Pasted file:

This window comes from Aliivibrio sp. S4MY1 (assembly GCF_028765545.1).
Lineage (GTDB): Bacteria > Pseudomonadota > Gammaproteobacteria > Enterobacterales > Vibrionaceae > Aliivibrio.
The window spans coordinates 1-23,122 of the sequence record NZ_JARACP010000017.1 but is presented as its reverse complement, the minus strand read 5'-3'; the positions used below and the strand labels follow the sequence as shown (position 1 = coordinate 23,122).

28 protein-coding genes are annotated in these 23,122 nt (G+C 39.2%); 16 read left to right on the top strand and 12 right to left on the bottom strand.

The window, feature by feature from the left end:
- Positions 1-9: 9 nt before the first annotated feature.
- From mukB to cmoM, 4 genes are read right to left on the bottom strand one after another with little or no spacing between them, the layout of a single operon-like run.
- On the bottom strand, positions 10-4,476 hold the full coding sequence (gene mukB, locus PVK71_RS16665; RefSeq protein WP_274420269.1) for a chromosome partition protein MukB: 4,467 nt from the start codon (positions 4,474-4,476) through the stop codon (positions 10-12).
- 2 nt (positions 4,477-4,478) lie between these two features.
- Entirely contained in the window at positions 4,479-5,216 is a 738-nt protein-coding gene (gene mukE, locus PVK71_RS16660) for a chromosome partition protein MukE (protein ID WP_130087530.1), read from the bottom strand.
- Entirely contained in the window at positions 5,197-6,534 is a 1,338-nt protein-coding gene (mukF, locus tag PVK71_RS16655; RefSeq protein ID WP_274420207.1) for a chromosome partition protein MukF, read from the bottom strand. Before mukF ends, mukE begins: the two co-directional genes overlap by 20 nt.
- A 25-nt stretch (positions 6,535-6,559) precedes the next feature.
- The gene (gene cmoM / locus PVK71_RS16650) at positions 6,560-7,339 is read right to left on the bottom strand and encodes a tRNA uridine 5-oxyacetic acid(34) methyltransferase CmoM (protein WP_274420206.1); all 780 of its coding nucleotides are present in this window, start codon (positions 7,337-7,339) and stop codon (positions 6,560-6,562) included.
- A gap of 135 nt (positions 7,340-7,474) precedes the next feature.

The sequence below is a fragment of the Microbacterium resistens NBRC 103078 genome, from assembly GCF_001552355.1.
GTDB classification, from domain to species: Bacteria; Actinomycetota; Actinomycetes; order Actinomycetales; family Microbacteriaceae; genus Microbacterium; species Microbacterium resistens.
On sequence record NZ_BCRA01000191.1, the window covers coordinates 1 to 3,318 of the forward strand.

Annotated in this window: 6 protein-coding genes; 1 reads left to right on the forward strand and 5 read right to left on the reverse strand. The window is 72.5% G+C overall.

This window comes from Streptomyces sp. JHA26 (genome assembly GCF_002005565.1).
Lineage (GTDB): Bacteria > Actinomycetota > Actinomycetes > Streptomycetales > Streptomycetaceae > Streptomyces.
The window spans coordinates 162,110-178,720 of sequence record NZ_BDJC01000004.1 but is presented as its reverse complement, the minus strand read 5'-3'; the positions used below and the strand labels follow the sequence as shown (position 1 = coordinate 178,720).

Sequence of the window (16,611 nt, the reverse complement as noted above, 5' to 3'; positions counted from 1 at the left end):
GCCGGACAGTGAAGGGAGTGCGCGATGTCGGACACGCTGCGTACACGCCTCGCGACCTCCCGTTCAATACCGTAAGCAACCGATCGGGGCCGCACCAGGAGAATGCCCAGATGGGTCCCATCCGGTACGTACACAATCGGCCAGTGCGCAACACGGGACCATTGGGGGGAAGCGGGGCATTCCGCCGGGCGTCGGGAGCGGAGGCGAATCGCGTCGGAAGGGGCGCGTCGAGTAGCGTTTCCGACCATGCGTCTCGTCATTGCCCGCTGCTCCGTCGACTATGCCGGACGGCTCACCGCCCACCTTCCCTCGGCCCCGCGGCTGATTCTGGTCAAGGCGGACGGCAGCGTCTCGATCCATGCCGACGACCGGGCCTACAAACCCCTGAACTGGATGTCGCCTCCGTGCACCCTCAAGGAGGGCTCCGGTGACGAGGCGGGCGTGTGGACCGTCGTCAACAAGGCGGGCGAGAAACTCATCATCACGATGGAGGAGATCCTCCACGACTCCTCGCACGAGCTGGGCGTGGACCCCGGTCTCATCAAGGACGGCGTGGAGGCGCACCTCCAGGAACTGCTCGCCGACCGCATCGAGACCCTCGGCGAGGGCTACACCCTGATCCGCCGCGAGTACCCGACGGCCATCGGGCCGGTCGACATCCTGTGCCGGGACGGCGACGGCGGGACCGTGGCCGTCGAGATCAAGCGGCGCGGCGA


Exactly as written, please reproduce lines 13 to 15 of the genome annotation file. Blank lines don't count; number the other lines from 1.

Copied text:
- The gene (gene cmoM / locus PVK71_RS16650) at positions 6,560-7,339 is read right to left on the bottom strand and encodes a tRNA uridine 5-oxyacetic acid(34) methyltransferase CmoM (protein WP_274420206.1); all 780 of its coding nucleotides are present in this window, start codon (positions 7,337-7,339) and stop codon (positions 6,560-6,562) included.
- A gap of 135 nt (positions 7,340-7,474) precedes the next feature.

The sequence below is a fragment of the Microbacterium resistens NBRC 103078 genome, from assembly GCF_001552355.1.